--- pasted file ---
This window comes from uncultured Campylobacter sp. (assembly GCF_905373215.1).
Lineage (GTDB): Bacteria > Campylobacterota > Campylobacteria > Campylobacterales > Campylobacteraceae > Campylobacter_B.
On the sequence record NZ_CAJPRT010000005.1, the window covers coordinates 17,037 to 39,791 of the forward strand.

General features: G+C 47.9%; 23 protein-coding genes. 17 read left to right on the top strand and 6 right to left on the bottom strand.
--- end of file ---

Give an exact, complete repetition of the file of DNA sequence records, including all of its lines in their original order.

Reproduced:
This window comes from uncultured Campylobacter sp. (assembly GCF_905373215.1).
Lineage (GTDB): Bacteria > Campylobacterota > Campylobacteria > Campylobacterales > Campylobacteraceae > Campylobacter_B.
On the sequence record NZ_CAJPRT010000005.1, the window covers coordinates 17,037 to 39,791 of the forward strand.

General features: G+C 47.9%; 23 protein-coding genes. 17 read left to right on the top strand and 6 right to left on the bottom strand.